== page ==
I’ve Become Eligible for Medicaid, but Now I Have to Leave the Facility

Residents are forced out of facilities more often than you might think. A lot of times, the reason for it happening may simply be because the person requires a much higher level of care than a particular facility may be able to provide them. This type of situation most often happens in assisted-living care and does not happen in nursing home care. If a facility is no longer able to provide the care your loved one requires, then your loved one will be unable to stay. However, this situation can become questionable when the patient was using private pay and staying at the facility without problems, but then, suddenly, the facility rejects the patient right when the patient has started an application to receive Medicaid benefits. If you are applying for Medicaid benefits, then you should stay in consistent communication with the facility during the Medicaid spend down and application process to ensure that your loved one will be able to receive care at the facility from now on.

A second scenario where someone would have to suddenly leave the facility when they become eligible to get Medicaid benefits is when no more Medicaid beds would be available. Many assisted-living communities have a limited number of beds for those people receiving Medicaid benefits. This is an issue that should be discussed with you and your loved one when you enter the facility. In many instances, facilities will be open and explain that when resources run out and benefits are needed, if no beds are currently available, they will either have to continue paying privately (which is incredibly hard to do when all private pay funds are depleted) or leave the facility and go somewhere that has an available bed. A lot of times, the first facility will try and get your or your loved one in a sister community, however there may be times when no beds are available within a company. If this happens, you may have to look for care in a different assisted-living community or nursing home.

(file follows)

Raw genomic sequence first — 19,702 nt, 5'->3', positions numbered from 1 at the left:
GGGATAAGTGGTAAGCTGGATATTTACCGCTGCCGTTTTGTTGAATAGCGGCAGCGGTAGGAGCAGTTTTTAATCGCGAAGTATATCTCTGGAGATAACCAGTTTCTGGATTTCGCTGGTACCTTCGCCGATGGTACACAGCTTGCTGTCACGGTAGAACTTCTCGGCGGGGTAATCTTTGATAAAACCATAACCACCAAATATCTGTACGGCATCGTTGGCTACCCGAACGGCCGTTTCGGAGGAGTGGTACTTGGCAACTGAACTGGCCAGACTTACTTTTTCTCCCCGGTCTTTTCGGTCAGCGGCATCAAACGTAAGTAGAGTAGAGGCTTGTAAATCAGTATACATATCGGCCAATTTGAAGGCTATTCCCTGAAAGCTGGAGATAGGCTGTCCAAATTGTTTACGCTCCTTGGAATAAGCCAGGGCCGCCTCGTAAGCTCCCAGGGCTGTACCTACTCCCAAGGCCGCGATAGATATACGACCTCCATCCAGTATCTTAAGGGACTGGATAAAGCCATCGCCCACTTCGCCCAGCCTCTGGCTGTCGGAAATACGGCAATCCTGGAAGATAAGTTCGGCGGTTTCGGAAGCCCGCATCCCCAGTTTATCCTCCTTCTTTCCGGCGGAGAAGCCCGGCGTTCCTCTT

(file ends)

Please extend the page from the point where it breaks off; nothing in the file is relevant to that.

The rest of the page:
Given the scenarios we described above, it’s very hard to force a facility to keep your loved one. This is especially true if you were aware of the policy from the beginning. Keeping in communication with the facility during the spend-down process of Medicaid is essential to predicting if your loved one will be able to stay at the facility, or if you should start looking for a new community before your private funds ultimately run out.